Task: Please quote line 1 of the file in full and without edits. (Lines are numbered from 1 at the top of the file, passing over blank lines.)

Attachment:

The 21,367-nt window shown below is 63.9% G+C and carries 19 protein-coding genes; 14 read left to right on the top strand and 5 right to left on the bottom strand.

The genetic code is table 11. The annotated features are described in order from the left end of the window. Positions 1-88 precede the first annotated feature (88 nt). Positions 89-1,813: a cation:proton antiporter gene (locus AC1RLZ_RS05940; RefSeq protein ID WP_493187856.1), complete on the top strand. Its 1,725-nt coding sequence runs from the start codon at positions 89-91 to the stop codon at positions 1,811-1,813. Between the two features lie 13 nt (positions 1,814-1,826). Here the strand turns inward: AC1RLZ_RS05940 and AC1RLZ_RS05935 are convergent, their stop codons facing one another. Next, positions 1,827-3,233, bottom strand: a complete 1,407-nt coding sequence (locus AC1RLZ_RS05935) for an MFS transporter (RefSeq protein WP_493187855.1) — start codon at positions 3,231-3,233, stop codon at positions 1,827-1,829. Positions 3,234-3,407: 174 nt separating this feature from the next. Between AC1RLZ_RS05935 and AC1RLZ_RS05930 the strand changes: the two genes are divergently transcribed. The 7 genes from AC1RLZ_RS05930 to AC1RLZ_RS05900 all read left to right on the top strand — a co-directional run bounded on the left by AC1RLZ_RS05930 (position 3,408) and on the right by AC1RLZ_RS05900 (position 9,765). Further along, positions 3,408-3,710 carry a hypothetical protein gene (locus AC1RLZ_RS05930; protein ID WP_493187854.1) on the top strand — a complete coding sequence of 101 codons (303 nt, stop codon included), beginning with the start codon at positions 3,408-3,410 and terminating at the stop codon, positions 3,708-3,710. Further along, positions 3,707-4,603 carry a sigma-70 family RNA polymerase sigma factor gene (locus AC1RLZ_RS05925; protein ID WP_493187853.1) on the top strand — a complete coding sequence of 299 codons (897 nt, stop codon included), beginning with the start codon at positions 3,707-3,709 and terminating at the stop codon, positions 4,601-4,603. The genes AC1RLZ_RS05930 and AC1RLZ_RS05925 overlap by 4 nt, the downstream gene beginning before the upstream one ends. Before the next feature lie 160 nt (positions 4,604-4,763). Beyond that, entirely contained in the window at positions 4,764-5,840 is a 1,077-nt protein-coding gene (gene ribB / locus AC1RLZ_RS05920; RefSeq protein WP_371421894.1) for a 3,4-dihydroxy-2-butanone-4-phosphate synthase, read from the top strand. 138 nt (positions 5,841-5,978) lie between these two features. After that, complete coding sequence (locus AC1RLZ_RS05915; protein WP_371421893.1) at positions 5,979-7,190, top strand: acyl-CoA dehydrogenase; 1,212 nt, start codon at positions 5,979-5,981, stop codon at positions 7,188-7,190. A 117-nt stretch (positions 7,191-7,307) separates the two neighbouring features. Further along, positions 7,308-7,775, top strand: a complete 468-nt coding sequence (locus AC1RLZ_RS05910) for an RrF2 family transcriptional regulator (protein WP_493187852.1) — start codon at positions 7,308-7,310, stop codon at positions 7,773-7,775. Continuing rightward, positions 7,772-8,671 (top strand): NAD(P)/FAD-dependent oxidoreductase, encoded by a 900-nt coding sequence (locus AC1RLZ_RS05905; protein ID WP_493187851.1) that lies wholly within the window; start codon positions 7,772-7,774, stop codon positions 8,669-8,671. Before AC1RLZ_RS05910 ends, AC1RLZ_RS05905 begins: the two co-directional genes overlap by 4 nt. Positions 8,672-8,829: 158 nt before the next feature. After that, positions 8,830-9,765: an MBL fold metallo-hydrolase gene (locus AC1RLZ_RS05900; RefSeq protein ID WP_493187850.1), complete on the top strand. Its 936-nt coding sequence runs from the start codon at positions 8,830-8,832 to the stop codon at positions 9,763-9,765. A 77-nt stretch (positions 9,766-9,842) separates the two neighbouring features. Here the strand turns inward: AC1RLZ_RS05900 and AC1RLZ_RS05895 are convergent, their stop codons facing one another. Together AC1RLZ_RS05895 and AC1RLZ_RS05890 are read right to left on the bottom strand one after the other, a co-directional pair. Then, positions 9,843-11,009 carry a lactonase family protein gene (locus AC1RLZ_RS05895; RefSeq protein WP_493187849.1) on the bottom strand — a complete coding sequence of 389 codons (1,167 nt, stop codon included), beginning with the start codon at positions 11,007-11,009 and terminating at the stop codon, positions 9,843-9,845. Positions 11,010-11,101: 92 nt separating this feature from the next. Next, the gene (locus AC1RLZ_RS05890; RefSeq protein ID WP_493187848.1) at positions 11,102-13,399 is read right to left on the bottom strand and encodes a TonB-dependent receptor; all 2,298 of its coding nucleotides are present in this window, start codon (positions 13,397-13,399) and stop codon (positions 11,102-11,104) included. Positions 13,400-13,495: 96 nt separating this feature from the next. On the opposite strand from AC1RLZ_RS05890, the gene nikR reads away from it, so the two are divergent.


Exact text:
The 21,367-nt window shown below is 63.9% G+C and carries 19 protein-coding genes; 14 read left to right on the top strand and 5 right to left on the bottom strand.